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Humanising ourselves through art
Humanising is a group exhibition by refugees and asylum seekers from BIASAN in Bradford. BIASAN is a volunteer-run organisation founded in 1999 to support asylum seekers and refugees. The exhibition is about humanising people rather than showing them as victims, expressing positive emotions such as: joy, love, passion, happiness, pleasure, as well as good mental health and well-being. This exhibition gives the group a platform to shows their positive contributions to British society and their community involvement.
Read more about the artists and see their images below.
I come from Alexandria in Egypt. I lived there for 25 years with my whole family including my parents. I lived by the sea, and the beach was just outside the door.
As the beach was so close, we used to get up early, so me and my friends would go straight to see what the fishermen had caught on the day. I’d buy the freshest catch and cook it as soon as I went home. That’s what we all did in Egypt. It was just a way of life: sun, sand sea and beach.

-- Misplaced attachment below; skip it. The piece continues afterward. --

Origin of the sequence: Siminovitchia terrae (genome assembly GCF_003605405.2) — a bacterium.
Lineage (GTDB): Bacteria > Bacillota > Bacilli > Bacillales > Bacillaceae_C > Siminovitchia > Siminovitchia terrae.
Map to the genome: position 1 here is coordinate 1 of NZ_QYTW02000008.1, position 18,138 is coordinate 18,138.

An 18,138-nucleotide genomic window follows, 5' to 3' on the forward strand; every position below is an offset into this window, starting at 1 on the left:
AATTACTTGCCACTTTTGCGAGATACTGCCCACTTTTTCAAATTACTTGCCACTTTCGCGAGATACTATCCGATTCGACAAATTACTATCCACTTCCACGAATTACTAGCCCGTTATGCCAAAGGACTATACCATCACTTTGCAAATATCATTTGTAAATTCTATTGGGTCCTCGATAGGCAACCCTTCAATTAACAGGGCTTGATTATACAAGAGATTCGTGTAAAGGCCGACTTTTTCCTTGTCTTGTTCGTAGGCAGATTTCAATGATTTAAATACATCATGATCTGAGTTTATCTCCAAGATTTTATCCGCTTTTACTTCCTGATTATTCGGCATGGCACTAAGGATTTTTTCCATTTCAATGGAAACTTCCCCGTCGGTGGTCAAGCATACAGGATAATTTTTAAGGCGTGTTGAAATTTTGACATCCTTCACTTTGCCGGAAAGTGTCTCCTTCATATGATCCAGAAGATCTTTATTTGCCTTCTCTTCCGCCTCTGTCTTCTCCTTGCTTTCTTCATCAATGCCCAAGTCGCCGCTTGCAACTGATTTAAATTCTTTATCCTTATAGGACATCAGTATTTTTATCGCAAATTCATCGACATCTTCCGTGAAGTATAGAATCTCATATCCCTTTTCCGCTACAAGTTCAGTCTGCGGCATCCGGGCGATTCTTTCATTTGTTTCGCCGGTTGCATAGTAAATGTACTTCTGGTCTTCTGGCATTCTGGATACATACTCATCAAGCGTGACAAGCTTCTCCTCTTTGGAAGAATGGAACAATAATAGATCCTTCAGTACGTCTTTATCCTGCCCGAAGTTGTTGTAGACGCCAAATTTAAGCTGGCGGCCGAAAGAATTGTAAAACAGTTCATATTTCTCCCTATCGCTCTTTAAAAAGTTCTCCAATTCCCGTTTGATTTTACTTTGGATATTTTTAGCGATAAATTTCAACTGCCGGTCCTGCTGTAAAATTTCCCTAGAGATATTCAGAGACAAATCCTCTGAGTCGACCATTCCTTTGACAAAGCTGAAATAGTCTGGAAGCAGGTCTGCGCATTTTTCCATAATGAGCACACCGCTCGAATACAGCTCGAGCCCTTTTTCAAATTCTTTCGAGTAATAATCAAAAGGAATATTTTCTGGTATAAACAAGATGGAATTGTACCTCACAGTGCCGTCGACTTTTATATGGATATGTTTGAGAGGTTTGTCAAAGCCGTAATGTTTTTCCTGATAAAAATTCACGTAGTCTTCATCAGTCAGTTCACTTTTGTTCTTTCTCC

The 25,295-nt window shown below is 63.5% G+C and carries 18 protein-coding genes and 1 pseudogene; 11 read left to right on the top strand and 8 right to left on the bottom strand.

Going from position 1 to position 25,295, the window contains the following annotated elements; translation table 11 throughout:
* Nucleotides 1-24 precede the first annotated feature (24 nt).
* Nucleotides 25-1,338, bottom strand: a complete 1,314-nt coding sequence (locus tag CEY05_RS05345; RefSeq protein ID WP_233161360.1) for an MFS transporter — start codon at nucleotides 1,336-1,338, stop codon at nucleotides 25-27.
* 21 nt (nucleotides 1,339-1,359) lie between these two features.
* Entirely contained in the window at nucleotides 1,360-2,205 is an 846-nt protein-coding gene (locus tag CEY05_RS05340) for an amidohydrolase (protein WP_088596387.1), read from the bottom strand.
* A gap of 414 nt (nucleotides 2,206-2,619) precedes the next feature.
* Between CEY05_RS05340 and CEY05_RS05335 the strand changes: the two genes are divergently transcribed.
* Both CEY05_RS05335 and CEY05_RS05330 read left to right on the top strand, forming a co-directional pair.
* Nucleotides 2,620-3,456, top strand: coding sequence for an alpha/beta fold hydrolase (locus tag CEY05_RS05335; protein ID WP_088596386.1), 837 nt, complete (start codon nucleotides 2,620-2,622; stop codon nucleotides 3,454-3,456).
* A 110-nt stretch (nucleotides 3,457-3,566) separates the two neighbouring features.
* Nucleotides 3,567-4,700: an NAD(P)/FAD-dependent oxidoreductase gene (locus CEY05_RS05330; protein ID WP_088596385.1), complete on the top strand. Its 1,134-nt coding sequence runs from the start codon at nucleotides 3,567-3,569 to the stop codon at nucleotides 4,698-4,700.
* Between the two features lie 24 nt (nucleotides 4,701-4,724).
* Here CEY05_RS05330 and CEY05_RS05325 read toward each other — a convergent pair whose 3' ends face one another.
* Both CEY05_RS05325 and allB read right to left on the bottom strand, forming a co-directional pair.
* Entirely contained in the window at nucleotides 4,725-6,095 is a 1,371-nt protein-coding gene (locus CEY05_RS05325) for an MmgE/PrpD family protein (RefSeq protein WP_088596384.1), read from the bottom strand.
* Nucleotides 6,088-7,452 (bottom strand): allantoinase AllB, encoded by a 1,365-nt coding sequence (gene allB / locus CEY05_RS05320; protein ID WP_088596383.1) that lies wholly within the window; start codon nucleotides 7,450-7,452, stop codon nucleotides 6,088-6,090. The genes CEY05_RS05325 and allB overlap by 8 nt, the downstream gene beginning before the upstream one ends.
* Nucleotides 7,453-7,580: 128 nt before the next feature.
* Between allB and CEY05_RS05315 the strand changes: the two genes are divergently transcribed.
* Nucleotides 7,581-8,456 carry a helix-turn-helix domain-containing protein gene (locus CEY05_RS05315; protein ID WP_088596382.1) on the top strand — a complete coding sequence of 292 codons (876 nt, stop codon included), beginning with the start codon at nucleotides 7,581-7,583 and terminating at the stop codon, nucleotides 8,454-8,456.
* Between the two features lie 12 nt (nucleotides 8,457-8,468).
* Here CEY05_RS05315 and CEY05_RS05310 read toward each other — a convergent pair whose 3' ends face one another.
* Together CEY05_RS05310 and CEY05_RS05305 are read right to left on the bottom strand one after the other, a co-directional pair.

I did have a job. I was a nurse for 15 years. I loved it. Sometimes when we finished our shifts and we’d just sit and drink black tea together. There was a time when I used to go out a lot with my friends, and eat from street food vendors who did delicious Egyptian food – but I would say that, I am Egyptian!
I always remember the weather as lovely and hot, with sometimes little soft lovely breezes. But I’ll forever remember the beach, and the sea. I could see both stretching out for miles: sitting there, I used to get lost in my thoughts for hours. It was very idyllic. I like the UK but I miss my life in Egypt. I’ve accepted my life here. I can’t go back: to what and how? I think it’s impossible, but I can still dream.
I am originally from Baghdad in Iraq. I used to be an electrical engineer. It was very common for women take this role in Iraq. Before the war, the government actively encouraged women into many roles: as drivers, engineers, teaching, pilots, architects; all of these roles were open to women. But when the war came, everything changed.